The Week in Early American History

TWEAHWelcome to another addition of The Week in Early American History!

This past week, there was some rumination on the ways social media is changing academic publishing. In a similar vein, we have two calls for contributors. The American Historian, the magazine of the Organization of American Historians, seeks submissions and proposals for articles for their print and digital editions. Also, Forbidden Histories, a blog run by historian Andreas Sommer, seeks contributions on “science and the miraculous.”

There have been a number of announcements this past week pertaining to the History of Slavery. Eighteenth-century Portuguese slave ship São José Paquete Africa was found about 100 yards off the coast of Brazil. The ship sank in 1794, killing its crew and approximately 212 African slaves. Following the Ben Affleck controversy, CNN ran a piece advising families who discover slave owners in their past against burying the past. On Discovery Society, historian Olivette Olete discussed strategies for navigating the fraught waters of slavery, memory, and public history.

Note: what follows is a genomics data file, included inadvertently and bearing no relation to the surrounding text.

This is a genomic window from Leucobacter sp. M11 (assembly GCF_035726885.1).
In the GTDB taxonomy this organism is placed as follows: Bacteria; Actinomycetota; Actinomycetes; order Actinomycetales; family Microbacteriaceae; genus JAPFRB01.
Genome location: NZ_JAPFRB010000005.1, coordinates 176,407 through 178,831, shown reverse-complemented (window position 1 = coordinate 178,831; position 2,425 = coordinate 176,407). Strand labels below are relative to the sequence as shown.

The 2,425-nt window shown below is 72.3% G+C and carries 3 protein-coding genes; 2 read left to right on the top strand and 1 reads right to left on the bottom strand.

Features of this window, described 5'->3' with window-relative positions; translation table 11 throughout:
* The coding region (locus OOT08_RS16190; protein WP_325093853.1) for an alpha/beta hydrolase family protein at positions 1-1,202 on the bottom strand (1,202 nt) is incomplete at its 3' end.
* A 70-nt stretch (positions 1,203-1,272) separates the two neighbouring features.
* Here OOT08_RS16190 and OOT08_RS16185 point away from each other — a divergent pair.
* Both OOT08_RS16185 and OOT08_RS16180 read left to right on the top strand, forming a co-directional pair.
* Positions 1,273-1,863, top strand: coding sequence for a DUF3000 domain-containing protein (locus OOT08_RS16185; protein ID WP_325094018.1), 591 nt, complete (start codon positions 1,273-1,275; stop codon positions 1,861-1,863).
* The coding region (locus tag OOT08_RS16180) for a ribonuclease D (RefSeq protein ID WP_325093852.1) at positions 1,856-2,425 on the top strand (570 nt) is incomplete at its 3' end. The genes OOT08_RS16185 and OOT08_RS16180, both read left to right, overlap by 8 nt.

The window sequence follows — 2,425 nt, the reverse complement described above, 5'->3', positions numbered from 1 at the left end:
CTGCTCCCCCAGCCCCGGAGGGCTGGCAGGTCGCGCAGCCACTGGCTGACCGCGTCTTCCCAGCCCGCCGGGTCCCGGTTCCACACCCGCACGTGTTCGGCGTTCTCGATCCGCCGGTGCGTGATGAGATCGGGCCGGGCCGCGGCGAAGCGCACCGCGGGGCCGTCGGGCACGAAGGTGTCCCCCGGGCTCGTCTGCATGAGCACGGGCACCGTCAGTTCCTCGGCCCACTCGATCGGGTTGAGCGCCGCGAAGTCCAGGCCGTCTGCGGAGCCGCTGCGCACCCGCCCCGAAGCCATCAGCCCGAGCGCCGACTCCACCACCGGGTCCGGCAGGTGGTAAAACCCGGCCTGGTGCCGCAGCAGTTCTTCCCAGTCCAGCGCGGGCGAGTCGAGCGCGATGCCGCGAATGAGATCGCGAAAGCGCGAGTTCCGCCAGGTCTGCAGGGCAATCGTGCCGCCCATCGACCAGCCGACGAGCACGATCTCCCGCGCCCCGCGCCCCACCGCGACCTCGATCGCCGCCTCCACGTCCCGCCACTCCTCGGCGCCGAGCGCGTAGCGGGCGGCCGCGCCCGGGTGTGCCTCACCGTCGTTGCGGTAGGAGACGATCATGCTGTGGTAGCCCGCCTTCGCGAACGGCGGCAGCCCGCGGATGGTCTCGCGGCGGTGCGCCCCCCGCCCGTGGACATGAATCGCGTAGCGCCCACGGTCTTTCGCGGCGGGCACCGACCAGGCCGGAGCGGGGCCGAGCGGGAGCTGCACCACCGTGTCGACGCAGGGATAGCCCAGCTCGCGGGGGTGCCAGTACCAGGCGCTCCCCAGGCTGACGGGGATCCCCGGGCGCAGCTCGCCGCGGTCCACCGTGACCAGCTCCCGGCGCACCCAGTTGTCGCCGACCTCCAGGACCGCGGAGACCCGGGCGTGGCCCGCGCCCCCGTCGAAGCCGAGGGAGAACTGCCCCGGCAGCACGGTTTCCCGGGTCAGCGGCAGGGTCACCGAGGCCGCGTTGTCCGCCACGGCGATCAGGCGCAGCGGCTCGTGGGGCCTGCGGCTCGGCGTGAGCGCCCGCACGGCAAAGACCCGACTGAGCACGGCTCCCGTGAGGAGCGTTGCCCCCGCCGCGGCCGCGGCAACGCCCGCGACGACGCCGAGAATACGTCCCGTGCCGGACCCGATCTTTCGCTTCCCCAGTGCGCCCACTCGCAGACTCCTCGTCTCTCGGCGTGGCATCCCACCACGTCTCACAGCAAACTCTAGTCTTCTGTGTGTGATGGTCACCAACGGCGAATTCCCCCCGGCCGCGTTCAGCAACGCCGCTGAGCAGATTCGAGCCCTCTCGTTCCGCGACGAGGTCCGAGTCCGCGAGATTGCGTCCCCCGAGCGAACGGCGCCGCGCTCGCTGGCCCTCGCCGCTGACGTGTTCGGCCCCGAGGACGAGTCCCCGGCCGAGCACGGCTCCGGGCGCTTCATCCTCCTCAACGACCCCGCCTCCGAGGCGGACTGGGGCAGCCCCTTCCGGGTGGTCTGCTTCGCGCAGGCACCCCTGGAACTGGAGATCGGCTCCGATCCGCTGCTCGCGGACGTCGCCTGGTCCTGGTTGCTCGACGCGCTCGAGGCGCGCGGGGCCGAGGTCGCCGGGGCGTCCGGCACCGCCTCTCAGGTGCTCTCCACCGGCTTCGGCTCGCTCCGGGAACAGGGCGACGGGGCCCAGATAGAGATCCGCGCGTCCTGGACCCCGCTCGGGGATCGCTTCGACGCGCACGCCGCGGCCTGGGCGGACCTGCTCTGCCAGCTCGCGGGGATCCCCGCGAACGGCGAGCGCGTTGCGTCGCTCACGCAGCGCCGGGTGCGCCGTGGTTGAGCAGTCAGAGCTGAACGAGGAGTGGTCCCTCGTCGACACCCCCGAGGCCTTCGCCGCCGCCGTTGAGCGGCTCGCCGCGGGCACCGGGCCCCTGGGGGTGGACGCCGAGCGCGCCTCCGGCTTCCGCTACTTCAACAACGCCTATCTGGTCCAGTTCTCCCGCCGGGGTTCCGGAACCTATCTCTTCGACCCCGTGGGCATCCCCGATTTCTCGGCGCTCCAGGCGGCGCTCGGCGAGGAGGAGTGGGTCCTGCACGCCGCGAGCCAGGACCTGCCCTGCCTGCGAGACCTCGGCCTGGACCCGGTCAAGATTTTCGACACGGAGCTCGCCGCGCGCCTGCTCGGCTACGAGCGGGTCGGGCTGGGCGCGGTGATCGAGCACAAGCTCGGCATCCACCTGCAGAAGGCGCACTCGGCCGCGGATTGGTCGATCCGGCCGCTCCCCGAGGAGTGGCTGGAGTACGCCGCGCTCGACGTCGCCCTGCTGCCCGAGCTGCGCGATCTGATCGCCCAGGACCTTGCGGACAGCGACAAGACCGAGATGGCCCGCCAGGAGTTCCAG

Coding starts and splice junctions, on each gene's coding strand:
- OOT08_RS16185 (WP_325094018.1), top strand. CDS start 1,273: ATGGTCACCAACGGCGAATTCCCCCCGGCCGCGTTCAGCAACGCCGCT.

In digital history news, Right Relevance, a newsletter on the Digital Humanities, posted an article on paleography and some new techniques for digitizing eighteenth-century manuscripts. Georgetown historian Adam Rothman unveiled a new collaboration with Computer Science student Matt Burdumy, which maps 35,000 slave voyages from 1500-1870.

The New-York Historical Society opened a new exhibit, “Lafayette’s Return: The ‘Boy General,’ the American Revolution, and the Hermione.” Fittingly, a replica of the Hermione, Lafayette’s ship, recently arrived in the US. The Daily Press captured the ship’s salute on video as it entered Yorktown Harbor.

In its latest edition, Common-Place published a new roundtable on Religion and Politics, featuring articles by Chris Beneke, Amanda Porterfield, Maura Jane Farrelly, Kate Carte Engel, Linford Fisher, Eric Schlereth, Seth Perry, and Kirsten Fischer.

Finally, The Omohundro Institute of Early American History and Culture announced its King George III Fellows. Congratulations to Alice Marples and Amanda Reading!

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